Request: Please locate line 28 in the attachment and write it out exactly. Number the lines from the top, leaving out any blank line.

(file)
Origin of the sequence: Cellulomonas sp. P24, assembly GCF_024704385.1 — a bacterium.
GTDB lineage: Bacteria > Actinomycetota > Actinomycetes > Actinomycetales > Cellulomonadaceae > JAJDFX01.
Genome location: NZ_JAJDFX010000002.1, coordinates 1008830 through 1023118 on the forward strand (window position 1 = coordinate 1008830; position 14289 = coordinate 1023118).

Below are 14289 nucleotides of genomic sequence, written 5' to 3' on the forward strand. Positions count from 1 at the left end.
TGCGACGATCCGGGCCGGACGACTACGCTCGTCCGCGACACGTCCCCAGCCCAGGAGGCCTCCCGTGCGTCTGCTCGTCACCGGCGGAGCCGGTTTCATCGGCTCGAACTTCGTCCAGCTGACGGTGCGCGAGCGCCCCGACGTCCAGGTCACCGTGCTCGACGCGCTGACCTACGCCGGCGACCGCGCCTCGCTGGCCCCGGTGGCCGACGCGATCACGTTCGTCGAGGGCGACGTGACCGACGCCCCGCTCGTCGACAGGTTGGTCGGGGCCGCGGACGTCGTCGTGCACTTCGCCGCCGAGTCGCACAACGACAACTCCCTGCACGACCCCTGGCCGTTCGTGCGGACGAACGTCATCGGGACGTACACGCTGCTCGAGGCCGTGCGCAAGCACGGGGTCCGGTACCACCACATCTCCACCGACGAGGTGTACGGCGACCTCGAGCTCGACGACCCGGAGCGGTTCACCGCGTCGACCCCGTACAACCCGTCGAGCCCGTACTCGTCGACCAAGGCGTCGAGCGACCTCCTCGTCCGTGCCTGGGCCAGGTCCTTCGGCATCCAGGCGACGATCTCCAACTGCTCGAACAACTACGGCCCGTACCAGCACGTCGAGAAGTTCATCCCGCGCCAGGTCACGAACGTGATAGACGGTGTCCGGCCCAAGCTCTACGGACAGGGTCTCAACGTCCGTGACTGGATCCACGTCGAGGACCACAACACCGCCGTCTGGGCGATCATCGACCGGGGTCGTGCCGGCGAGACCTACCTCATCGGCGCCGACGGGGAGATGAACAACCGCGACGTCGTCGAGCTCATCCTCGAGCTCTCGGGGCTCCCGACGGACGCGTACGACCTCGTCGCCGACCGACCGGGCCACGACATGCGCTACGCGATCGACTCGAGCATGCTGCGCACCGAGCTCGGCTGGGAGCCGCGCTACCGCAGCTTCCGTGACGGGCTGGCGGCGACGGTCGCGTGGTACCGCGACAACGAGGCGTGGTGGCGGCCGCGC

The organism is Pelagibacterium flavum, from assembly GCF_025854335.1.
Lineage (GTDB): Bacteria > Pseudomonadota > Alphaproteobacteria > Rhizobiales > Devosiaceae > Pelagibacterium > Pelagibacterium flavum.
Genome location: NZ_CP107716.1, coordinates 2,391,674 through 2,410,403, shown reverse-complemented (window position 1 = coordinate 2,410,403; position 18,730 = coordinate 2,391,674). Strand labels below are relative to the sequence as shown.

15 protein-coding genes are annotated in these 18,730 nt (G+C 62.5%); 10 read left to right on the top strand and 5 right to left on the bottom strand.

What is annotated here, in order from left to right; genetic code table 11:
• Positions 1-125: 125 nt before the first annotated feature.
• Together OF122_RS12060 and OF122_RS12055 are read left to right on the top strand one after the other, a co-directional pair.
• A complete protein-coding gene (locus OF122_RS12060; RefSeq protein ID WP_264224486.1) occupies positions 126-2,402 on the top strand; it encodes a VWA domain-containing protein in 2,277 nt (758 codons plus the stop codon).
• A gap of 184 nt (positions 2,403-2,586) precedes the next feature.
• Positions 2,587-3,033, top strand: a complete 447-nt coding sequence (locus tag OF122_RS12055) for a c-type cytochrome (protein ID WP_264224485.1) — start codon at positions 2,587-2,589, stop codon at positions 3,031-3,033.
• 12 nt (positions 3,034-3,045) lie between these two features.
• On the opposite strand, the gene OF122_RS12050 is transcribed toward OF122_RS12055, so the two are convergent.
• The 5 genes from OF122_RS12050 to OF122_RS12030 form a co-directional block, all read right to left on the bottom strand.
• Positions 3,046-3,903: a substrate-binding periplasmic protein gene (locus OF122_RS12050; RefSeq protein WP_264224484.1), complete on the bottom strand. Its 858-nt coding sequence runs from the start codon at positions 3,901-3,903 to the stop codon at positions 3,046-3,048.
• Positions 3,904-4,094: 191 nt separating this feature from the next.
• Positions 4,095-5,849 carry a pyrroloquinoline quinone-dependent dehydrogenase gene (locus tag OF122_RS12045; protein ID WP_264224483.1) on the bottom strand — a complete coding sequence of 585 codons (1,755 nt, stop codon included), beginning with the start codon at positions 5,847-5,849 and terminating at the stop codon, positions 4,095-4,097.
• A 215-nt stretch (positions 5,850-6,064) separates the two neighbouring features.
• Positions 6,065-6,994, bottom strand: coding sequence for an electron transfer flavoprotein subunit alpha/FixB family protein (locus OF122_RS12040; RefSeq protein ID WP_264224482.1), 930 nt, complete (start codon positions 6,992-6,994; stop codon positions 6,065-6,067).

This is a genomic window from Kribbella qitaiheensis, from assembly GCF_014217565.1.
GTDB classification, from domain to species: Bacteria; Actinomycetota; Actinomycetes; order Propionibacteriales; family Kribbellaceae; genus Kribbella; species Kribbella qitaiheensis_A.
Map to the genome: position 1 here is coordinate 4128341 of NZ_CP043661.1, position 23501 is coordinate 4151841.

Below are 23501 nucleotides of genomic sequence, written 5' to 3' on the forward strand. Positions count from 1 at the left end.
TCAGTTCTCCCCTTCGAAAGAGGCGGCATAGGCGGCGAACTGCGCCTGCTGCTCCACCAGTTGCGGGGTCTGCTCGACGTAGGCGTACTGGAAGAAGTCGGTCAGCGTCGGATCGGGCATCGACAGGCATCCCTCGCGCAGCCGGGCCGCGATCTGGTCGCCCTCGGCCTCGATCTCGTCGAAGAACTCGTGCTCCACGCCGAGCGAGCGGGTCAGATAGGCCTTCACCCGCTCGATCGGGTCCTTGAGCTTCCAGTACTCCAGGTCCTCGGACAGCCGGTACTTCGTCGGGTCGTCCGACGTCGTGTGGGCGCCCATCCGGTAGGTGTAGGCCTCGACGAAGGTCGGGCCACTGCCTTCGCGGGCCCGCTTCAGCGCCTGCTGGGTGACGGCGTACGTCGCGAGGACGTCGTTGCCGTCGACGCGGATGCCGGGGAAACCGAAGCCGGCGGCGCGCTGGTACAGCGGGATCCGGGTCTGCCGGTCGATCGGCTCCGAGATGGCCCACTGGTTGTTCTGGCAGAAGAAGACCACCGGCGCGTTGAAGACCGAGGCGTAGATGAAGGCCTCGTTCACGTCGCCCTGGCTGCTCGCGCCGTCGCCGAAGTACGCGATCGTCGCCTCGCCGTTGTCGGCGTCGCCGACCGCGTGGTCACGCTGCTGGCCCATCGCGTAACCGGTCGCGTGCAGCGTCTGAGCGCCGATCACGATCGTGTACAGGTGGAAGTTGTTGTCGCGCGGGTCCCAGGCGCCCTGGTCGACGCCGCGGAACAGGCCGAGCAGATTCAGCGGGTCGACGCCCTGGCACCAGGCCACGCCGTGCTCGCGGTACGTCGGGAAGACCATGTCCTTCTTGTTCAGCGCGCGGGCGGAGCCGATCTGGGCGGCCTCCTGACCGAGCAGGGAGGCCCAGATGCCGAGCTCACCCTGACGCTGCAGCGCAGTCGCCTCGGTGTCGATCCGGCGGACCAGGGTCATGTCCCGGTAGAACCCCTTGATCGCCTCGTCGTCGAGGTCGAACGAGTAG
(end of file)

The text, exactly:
TCAGTTCTCCCCTTCGAAAGAGGCGGCATAGGCGGCGAACTGCGCCTGCTGCTCCACCAGTTGCGGGGTCTGCTCGACGTAGGCGTACTGGAAGAAGTCGGTCAGCGTCGGATCGGGCATCGACAGGCATCCCTCGCGCAGCCGGGCCGCGATCTGGTCGCCCTCGGCCTCGATCTCGTCGAAGAACTCGTGCTCCACGCCGAGCGAGCGGGTCAGATAGGCCTTCACCCGCTCGATCGGGTCCTTGAGCTTCCAGTACTCCAGGTCCTCGGACAGCCGGTACTTCGTCGGGTCGTCCGACGTCGTGTGGGCGCCCATCCGGTAGGTGTAGGCCTCGACGAAGGTCGGGCCACTGCCTTCGCGGGCCCGCTTCAGCGCCTGCTGGGTGACGGCGTACGTCGCGAGGACGTCGTTGCCGTCGACGCGGATGCCGGGGAAACCGAAGCCGGCGGCGCGCTGGTACAGCGGGATCCGGGTCTGCCGGTCGATCGGCTCCGAGATGGCCCACTGGTTGTTCTGGCAGAAGAAGACCACCGGCGCGTTGAAGACCGAGGCGTAGATGAAGGCCTCGTTCACGTCGCCCTGGCTGCTCGCGCCGTCGCCGAAGTACGCGATCGTCGCCTCGCCGTTGTCGGCGTCGCCGACCGCGTGGTCACGCTGCTGGCCCATCGCGTAACCGGTCGCGTGCAGCGTCTGAGCGCCGATCACGATCGTGTACAGGTGGAAGTTGTTGTCGCGCGGGTCCCAGGCGCCCTGGTCGACGCCGCGGAACAGGCCGAGCAGATTCAGCGGGTCGACGCCCTGGCACCAGGCCACGCCGTGCTCGCGGTACGTCGGGAAGACCATGTCCTTCTTGTTCAGCGCGCGGGCGGAGCCGATCTGGGCGGCCTCCTGACCGAGCAGGGAGGCCCAGATGCCGAGCTCACCCTGACGCTGCAGCGCAGTCGCCTCGGTGTCGATCCGGCGGACCAGGGTCATGTCCCGGTAGAACCCCTTGATCGCCTCGTCGTCGAGGTCGAACGAGTAG